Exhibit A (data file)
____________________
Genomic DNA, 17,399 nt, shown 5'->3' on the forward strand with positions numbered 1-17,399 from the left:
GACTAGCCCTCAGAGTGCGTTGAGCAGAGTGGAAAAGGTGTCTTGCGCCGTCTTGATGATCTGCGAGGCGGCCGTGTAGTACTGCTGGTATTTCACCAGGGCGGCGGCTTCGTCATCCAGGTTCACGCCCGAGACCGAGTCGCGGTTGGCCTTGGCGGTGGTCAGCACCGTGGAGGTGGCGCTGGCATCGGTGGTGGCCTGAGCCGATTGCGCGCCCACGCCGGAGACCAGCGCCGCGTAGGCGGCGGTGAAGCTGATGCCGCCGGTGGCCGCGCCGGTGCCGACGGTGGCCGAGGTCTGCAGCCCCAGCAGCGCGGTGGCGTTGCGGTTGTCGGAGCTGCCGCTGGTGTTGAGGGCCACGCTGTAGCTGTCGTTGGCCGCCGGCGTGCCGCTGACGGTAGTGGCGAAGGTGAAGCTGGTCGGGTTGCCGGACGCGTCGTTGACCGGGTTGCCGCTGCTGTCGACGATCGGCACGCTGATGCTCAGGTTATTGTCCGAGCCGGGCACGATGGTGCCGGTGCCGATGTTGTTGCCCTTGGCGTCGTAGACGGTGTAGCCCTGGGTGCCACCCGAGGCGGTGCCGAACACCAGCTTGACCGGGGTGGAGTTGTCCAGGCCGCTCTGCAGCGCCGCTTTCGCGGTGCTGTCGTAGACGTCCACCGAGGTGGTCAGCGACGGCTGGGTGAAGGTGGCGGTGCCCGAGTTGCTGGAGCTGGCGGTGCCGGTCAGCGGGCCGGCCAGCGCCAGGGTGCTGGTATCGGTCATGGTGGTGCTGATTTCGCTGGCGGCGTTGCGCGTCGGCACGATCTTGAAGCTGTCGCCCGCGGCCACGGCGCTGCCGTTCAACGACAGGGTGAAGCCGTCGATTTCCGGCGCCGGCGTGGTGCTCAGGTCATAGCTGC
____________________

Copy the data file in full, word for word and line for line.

Genomic DNA, 17,399 nt, shown 5'->3' on the forward strand with positions numbered 1-17,399 from the left:
GACTAGCCCTCAGAGTGCGTTGAGCAGAGTGGAAAAGGTGTCTTGCGCCGTCTTGATGATCTGCGAGGCGGCCGTGTAGTACTGCTGGTATTTCACCAGGGCGGCGGCTTCGTCATCCAGGTTCACGCCCGAGACCGAGTCGCGGTTGGCCTTGGCGGTGGTCAGCACCGTGGAGGTGGCGCTGGCATCGGTGGTGGCCTGAGCCGATTGCGCGCCCACGCCGGAGACCAGCGCCGCGTAGGCGGCGGTGAAGCTGATGCCGCCGGTGGCCGCGCCGGTGCCGACGGTGGCCGAGGTCTGCAGCCCCAGCAGCGCGGTGGCGTTGCGGTTGTCGGAGCTGCCGCTGGTGTTGAGGGCCACGCTGTAGCTGTCGTTGGCCGCCGGCGTGCCGCTGACGGTAGTGGCGAAGGTGAAGCTGGTCGGGTTGCCGGACGCGTCGTTGACCGGGTTGCCGCTGCTGTCGACGATCGGCACGCTGATGCTCAGGTTATTGTCCGAGCCGGGCACGATGGTGCCGGTGCCGATGTTGTTGCCCTTGGCGTCGTAGACGGTGTAGCCCTGGGTGCCACCCGAGGCGGTGCCGAACACCAGCTTGACCGGGGTGGAGTTGTCCAGGCCGCTCTGCAGCGCCGCTTTCGCGGTGCTGTCGTAGACGTCCACCGAGGTGGTCAGCGACGGCTGGGTGAAGGTGGCGGTGCCCGAGTTGCTGGAGCTGGCGGTGCCGGTCAGCGGGCCGGCCAGCGCCAGGGTGCTGGTATCGGTCATGGTGGTGCTGATTTCGCTGGCGGCGTTGCGCGTCGGCACGATCTTGAAGCTGTCGCCCGCGGCCACGGCGCTGCCGTTCAACGACAGGGTGAAGCCGTCGATTTCCGGCGCCGGCGTGGTGCTCAGGTCATAGCTGC